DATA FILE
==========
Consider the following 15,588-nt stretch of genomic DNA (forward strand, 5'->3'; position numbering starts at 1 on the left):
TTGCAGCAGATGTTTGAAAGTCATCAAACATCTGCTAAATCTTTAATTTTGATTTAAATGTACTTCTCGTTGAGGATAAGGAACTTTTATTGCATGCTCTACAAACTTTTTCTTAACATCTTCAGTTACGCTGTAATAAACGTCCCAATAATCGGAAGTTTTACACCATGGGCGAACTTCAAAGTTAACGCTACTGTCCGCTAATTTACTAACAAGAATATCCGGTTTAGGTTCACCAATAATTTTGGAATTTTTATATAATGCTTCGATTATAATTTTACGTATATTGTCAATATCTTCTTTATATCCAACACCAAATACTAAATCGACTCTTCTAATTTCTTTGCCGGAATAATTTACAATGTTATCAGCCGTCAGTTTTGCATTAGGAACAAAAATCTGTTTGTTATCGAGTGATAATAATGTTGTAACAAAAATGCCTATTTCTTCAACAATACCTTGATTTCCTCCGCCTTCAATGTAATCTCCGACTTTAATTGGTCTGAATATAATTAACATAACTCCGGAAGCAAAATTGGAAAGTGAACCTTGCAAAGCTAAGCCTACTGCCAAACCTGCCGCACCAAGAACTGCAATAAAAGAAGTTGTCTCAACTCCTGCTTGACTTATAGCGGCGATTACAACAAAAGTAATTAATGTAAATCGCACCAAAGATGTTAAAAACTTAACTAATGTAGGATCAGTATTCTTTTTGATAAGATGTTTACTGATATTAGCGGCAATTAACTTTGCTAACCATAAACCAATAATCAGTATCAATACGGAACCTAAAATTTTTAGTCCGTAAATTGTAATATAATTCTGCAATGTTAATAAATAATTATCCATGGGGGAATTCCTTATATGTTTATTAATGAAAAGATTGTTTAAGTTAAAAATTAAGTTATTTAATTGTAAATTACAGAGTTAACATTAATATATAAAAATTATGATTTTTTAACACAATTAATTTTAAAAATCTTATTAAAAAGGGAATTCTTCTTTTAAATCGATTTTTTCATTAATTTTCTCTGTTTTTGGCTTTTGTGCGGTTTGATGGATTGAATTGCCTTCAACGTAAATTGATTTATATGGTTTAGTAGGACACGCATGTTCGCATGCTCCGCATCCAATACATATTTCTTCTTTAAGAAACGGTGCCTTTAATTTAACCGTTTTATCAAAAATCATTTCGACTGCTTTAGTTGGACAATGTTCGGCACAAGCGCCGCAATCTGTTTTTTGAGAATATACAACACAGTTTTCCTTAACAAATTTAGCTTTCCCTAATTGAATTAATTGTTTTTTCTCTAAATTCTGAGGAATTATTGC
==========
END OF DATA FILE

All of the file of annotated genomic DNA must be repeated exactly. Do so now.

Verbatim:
Consider the following 15,588-nt stretch of genomic DNA (forward strand, 5'->3'; position numbering starts at 1 on the left):
TTGCAGCAGATGTTTGAAAGTCATCAAACATCTGCTAAATCTTTAATTTTGATTTAAATGTACTTCTCGTTGAGGATAAGGAACTTTTATTGCATGCTCTACAAACTTTTTCTTAACATCTTCAGTTACGCTGTAATAAACGTCCCAATAATCGGAAGTTTTACACCATGGGCGAACTTCAAAGTTAACGCTACTGTCCGCTAATTTACTAACAAGAATATCCGGTTTAGGTTCACCAATAATTTTGGAATTTTTATATAATGCTTCGATTATAATTTTACGTATATTGTCAATATCTTCTTTATATCCAACACCAAATACTAAATCGACTCTTCTAATTTCTTTGCCGGAATAATTTACAATGTTATCAGCCGTCAGTTTTGCATTAGGAACAAAAATCTGTTTGTTATCGAGTGATAATAATGTTGTAACAAAAATGCCTATTTCTTCAACAATACCTTGATTTCCTCCGCCTTCAATGTAATCTCCGACTTTAATTGGTCTGAATATAATTAACATAACTCCGGAAGCAAAATTGGAAAGTGAACCTTGCAAAGCTAAGCCTACTGCCAAACCTGCCGCACCAAGAACTGCAATAAAAGAAGTTGTCTCAACTCCTGCTTGACTTATAGCGGCGATTACAACAAAAGTAATTAATGTAAATCGCACCAAAGATGTTAAAAACTTAACTAATGTAGGATCAGTATTCTTTTTGATAAGATGTTTACTGATATTAGCGGCAATTAACTTTGCTAACCATAAACCAATAATCAGTATCAATACGGAACCTAAAATTTTTAGTCCGTAAATTGTAATATAATTCTGCAATGTTAATAAATAATTATCCATGGGGGAATTCCTTATATGTTTATTAATGAAAAGATTGTTTAAGTTAAAAATTAAGTTATTTAATTGTAAATTACAGAGTTAACATTAATATATAAAAATTATGATTTTTTAACACAATTAATTTTAAAAATCTTATTAAAAAGGGAATTCTTCTTTTAAATCGATTTTTTCATTAATTTTCTCTGTTTTTGGCTTTTGTGCGGTTTGATGGATTGAATTGCCTTCAACGTAAATTGATTTATATGGTTTAGTAGGACACGCATGTTCGCATGCTCCGCATCCAATACATATTTCTTCTTTAAGAAACGGTGCCTTTAATTTAACCGTTTTATCAAAAATCATTTCGACTGCTTTAGTTGGACAATGTTCGGCACAAGCGCCGCAATCTGTTTTTTGAGAATATACAACACAGTTTTCCTTAACAAATTTAGCTTTCCCTAATTGAATTAATTGTTTTTTCTCTAAATTCTGAGGAATTATTGC